John Key is off the South Korea, China and Vietnam. A couple of days in each place, with business and research interests in tow, including a day at the Shanghai expo where half a million people go each day. It highlights east Asia’s importance. But has he grasped the breadth of that importance?
We have a free trade agreement with China and China seems to pay us attention beyond what a micro-country can expect — more than does the United States. In Beijing Key will sign a framework agreement on science which Sir Peter Gluckman expects to facilitate cooperation between research teams in the two countries on a number of specific projects. Science, Sir Peter argues, is becoming both part of and an object of diplomacy. Science is transnational.
To free trade with China we might add free trade with Vietnam if anti-free-trade lobbies in the United States don’t block expanding the P4 free trade group (Brunei, Chile, New Zealand and Singapore) to include Australia, Peru, the United States and Vietnam.
And Key aims to de-ice the frozen talks with South Korea on a free trade pact when he meets President Lee Myung-bak.
Problem 1: while Korea has declared itself a developed economy, a member of the Organisation for Economic Cooperation and Development and an aid donor, it says that in agriculture, which is characterised by very small landholdings and ageing, militantly protectionist farmers, it is still a developing country. Korea has suggested assistance to farmers as part of any agreement.
Problem 2: does Korea actually want an agreement? New Zealand is already very open to Korean goods. Korea gets its kiwifruit from Chile, which does have an agreement. Why bother with New Zealand?
Problem 3: if the president undertakes to kick the talks along, Korean parliamentarians can be contrary, even though Lee’s party has a big majority. A few years back Helen Clark thought she had got the nod from the Prime Minister to thaw the long-frozen trade talks with Japan. Progress: nil.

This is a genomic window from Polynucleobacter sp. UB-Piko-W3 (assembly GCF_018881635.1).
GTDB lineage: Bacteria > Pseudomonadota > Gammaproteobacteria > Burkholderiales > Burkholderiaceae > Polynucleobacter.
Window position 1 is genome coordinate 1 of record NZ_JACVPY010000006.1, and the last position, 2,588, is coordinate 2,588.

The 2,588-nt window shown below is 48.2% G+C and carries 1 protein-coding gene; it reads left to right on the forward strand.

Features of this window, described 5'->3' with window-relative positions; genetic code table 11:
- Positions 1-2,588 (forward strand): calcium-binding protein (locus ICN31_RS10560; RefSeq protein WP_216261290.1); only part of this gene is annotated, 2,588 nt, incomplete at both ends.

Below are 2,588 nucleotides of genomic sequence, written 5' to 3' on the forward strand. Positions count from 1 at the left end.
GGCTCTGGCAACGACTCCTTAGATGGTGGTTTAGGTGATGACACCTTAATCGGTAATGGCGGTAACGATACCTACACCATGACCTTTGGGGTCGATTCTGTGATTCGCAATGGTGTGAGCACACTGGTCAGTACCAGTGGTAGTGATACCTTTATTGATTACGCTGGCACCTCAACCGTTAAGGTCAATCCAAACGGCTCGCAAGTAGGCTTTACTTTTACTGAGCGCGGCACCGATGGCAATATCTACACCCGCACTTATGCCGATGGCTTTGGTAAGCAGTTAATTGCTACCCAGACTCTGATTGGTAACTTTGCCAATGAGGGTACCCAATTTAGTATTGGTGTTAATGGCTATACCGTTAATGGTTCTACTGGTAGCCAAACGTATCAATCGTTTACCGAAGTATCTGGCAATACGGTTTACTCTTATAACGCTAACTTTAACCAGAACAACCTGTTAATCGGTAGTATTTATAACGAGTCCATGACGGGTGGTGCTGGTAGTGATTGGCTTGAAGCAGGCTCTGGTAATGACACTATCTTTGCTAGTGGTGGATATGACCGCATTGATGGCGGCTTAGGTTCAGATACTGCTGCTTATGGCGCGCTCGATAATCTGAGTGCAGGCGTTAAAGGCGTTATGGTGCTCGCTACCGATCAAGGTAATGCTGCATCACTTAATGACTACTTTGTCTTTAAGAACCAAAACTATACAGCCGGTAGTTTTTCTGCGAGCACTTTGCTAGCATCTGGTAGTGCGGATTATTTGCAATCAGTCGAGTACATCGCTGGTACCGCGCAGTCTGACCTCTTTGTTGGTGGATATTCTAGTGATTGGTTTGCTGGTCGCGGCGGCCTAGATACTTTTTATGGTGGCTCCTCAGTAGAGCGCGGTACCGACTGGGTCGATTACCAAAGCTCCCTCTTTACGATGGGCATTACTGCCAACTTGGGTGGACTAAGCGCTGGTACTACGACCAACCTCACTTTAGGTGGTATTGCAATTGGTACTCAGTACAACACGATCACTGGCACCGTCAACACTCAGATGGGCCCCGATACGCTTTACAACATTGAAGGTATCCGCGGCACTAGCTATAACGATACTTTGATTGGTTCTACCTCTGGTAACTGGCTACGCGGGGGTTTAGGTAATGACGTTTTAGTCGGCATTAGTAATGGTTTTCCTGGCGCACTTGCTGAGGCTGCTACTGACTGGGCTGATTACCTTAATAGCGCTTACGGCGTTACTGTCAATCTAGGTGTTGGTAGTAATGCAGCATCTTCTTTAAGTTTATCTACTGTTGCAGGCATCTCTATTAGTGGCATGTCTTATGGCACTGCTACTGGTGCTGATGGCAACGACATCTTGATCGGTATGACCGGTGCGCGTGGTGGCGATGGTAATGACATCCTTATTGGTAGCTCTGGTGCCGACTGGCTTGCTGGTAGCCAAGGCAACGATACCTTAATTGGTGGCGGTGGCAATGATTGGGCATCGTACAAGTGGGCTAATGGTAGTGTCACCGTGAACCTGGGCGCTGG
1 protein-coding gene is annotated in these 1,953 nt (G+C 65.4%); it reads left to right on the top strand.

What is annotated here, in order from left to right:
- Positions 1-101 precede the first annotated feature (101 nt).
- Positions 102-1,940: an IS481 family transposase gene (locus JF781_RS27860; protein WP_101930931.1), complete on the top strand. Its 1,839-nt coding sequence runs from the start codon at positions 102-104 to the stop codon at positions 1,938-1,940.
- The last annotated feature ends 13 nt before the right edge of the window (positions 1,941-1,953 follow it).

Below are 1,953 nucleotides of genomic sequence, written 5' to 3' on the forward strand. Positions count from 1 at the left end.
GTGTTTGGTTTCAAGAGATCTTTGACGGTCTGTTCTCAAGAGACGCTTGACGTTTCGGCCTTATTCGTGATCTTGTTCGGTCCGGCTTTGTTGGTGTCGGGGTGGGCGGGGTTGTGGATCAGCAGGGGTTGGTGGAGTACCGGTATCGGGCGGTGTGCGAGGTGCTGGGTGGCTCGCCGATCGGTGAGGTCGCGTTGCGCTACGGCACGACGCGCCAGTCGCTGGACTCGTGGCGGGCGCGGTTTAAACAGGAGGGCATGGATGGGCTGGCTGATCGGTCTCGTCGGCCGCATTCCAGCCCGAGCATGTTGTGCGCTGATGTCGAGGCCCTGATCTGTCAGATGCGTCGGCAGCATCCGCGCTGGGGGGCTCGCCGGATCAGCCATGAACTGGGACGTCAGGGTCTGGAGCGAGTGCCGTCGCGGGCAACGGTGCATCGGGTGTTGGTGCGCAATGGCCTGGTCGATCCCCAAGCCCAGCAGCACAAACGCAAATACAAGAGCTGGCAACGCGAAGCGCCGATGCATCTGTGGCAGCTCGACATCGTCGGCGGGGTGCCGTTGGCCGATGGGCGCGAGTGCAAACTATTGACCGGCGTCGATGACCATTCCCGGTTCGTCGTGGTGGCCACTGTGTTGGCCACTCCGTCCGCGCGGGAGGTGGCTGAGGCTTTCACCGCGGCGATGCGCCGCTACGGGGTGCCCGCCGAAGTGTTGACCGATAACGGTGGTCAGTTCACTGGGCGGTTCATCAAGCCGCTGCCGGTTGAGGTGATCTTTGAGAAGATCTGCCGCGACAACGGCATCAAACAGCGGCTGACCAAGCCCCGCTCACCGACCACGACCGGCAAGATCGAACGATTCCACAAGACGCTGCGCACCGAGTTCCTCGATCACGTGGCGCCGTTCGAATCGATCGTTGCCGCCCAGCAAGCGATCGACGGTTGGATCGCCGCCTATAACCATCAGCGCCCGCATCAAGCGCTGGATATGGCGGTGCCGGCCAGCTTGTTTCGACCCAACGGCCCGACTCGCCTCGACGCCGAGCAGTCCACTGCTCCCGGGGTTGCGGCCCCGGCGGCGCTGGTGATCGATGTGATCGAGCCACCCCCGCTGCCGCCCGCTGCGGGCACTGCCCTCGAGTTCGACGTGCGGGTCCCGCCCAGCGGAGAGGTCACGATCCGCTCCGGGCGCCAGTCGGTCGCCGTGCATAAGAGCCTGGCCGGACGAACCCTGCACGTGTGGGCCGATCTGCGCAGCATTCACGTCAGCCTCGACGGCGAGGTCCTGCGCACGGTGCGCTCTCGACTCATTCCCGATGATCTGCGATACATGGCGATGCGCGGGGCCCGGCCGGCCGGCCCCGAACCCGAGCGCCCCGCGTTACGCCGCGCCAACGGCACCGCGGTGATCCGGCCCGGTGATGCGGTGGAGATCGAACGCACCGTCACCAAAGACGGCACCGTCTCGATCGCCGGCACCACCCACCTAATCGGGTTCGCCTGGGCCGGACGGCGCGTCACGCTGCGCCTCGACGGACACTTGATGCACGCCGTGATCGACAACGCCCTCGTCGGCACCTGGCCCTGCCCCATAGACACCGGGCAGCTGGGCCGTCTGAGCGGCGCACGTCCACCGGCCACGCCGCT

But is trade the whole story?
Read Murray McCully’s June 25 speech to the Otago University foreign policy “school” on China: it overwhelmingly focused on the economic relationship. He did mention “culture and sport”, but in the context of the rugby world cup, which is mainly a commercial event. v That is a narrow frame, as Professor David Shambaugh of George Washington University, who spoke at the foreign policy “school”, noted in a seminar on China in Wellington last week.
Dealing with China must be done with eyes open, he said. That requires a broad and deep understanding of China at all levels: economic issues, sure, but also politics, society, history, culture and strategic, military and foreign policy.
Has Key taken such a course of learning about China? Has McCully? Do they know as much about China as Chinese leaders know about New Zealand?
The broadening needs to start in schools, Shambaugh said: not just language but history and culture. Ask a young Chinese immigrant and you will get the answer I got last week from a 21-year-old who came here at age 6: most schools skimp on China studies.
Yet McCully says China was our saviour during the financial crisis and will be a great part of our future. To quote: “There is no doubt that it will be China that will be the dominant influence over our prospects in the years ahead.”
He added: “We are well placed to continue to build what is already a tremendously successful relationship.”
Ahem. The Chinese have a way of making people feel special (if they want to). China has numerous “special relationships”. China’s foreign policy is tied tightly to its national interest and at some point that may not fit with our needs and hopes. And without building a broader understanding of China, we are unlikely to build well.
The 21-year-old’s degree includes French. Why French? Because her secondary school taught it.
On McCully’s trade-weighted calculus France doesn’t rate. It is No 19 export destination. China is No 2.
A tough-minded, strategic Prime Minister of the sort Key will meet this week would call in his education ministers and demand a catch-up strategy to drive China-learning into the schools.
How? On the sidelines of a meeting of chief executives of Pacific rim universities last week an Auckland academic privately argued doing in reverse what east Asian countries have been doing: importing several hundred teachers from China to go to work in our schools. An Asian-style Prime Minister would add tough quotas of pupils taught about China.
Getting more China-savvy pupils out of the schools would increase demand for more from universities, which are slowly lifting their game but largely in a vacuum.
Of course, all this will come to pass if — when? — in 2030 Chinese are 20-25 per cent of the population and rising in the wake of China owning a large slice of our economy. Eurocentricity won’t do then.
Key has many hours on planes this next week to ponder whether action now might be better.